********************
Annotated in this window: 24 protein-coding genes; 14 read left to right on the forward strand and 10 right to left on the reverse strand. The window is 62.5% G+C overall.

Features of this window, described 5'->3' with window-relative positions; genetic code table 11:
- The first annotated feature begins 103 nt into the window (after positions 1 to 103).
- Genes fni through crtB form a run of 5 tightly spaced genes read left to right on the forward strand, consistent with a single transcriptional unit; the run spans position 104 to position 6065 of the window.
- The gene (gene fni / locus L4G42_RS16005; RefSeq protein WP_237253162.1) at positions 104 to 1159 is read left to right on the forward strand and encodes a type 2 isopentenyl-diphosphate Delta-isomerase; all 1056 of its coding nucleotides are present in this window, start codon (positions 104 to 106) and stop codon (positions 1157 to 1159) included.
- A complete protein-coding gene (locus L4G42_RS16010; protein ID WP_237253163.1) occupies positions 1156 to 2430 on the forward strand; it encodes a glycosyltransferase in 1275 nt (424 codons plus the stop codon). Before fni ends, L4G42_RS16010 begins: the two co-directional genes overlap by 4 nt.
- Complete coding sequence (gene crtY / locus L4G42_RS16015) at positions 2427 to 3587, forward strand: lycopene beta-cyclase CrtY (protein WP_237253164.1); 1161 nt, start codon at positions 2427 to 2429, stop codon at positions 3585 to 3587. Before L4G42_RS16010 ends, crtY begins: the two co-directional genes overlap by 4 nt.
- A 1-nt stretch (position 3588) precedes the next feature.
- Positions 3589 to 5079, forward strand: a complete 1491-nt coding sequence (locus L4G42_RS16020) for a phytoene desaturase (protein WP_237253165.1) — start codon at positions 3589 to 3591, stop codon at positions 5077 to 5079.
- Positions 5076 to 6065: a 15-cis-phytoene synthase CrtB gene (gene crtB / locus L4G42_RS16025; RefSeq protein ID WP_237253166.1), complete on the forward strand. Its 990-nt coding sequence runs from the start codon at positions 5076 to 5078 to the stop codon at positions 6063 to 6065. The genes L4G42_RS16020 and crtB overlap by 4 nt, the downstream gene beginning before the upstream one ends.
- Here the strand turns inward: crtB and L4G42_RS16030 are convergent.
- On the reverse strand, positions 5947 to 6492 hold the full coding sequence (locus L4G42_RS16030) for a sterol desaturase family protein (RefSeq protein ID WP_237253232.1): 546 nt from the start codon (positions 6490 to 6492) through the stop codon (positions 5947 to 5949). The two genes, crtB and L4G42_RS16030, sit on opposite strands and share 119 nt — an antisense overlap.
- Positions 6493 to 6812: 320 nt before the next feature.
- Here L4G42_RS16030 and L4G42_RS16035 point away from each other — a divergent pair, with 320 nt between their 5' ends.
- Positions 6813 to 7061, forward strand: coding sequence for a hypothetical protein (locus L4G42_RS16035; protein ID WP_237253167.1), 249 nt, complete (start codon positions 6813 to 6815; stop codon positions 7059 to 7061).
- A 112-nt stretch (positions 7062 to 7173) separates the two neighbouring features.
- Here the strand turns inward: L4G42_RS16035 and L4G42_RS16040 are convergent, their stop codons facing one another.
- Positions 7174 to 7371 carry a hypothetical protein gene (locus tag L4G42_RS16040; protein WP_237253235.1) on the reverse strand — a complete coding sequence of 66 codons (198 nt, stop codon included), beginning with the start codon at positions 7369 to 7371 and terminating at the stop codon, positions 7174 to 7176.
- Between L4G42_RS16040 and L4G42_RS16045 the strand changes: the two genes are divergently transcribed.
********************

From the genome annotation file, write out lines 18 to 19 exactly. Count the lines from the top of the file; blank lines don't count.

- Positions 7174 to 7371 carry a hypothetical protein gene (locus tag L4G42_RS16040; protein WP_237253235.1) on the reverse strand — a complete coding sequence of 66 codons (198 nt, stop codon included), beginning with the start codon at positions 7369 to 7371 and terminating at the stop codon, positions 7174 to 7176.
- Between L4G42_RS16040 and L4G42_RS16045 the strand changes: the two genes are divergently transcribed.